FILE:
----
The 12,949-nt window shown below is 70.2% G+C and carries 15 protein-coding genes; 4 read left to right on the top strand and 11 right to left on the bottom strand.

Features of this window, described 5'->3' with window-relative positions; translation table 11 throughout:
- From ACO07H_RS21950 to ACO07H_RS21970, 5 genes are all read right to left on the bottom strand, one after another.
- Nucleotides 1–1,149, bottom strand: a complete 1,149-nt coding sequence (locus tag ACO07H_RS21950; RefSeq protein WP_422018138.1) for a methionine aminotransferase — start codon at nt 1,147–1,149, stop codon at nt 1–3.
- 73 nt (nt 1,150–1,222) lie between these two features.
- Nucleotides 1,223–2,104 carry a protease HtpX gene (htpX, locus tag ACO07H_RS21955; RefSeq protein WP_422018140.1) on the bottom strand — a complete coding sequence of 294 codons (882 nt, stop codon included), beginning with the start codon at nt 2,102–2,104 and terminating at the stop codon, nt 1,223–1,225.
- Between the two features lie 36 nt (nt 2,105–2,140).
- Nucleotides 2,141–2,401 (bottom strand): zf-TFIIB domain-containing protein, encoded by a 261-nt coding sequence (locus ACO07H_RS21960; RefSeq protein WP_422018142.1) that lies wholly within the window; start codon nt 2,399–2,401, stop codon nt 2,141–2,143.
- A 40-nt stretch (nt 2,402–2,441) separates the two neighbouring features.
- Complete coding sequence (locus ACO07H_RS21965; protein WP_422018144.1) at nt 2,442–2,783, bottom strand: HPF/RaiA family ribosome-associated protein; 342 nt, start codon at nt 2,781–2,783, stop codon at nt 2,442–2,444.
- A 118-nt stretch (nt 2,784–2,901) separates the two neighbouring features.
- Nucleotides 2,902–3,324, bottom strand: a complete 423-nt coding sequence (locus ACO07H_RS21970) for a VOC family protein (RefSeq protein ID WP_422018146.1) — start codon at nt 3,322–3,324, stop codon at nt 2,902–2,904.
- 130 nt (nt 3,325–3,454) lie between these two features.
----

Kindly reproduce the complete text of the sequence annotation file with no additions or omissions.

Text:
The 12,949-nt window shown below is 70.2% G+C and carries 15 protein-coding genes; 4 read left to right on the top strand and 11 right to left on the bottom strand.

Features of this window, described 5'->3' with window-relative positions; translation table 11 throughout:
- From ACO07H_RS21950 to ACO07H_RS21970, 5 genes are all read right to left on the bottom strand, one after another.
- Nucleotides 1–1,149, bottom strand: a complete 1,149-nt coding sequence (locus tag ACO07H_RS21950; RefSeq protein WP_422018138.1) for a methionine aminotransferase — start codon at nt 1,147–1,149, stop codon at nt 1–3.
- 73 nt (nt 1,150–1,222) lie between these two features.
- Nucleotides 1,223–2,104 carry a protease HtpX gene (htpX, locus tag ACO07H_RS21955; RefSeq protein WP_422018140.1) on the bottom strand — a complete coding sequence of 294 codons (882 nt, stop codon included), beginning with the start codon at nt 2,102–2,104 and terminating at the stop codon, nt 1,223–1,225.
- Between the two features lie 36 nt (nt 2,105–2,140).
- Nucleotides 2,141–2,401 (bottom strand): zf-TFIIB domain-containing protein, encoded by a 261-nt coding sequence (locus ACO07H_RS21960; RefSeq protein WP_422018142.1) that lies wholly within the window; start codon nt 2,399–2,401, stop codon nt 2,141–2,143.
- A 40-nt stretch (nt 2,402–2,441) separates the two neighbouring features.
- Complete coding sequence (locus ACO07H_RS21965; protein WP_422018144.1) at nt 2,442–2,783, bottom strand: HPF/RaiA family ribosome-associated protein; 342 nt, start codon at nt 2,781–2,783, stop codon at nt 2,442–2,444.
- A 118-nt stretch (nt 2,784–2,901) separates the two neighbouring features.
- Nucleotides 2,902–3,324, bottom strand: a complete 423-nt coding sequence (locus ACO07H_RS21970) for a VOC family protein (RefSeq protein ID WP_422018146.1) — start codon at nt 3,322–3,324, stop codon at nt 2,902–2,904.
- 130 nt (nt 3,325–3,454) lie between these two features.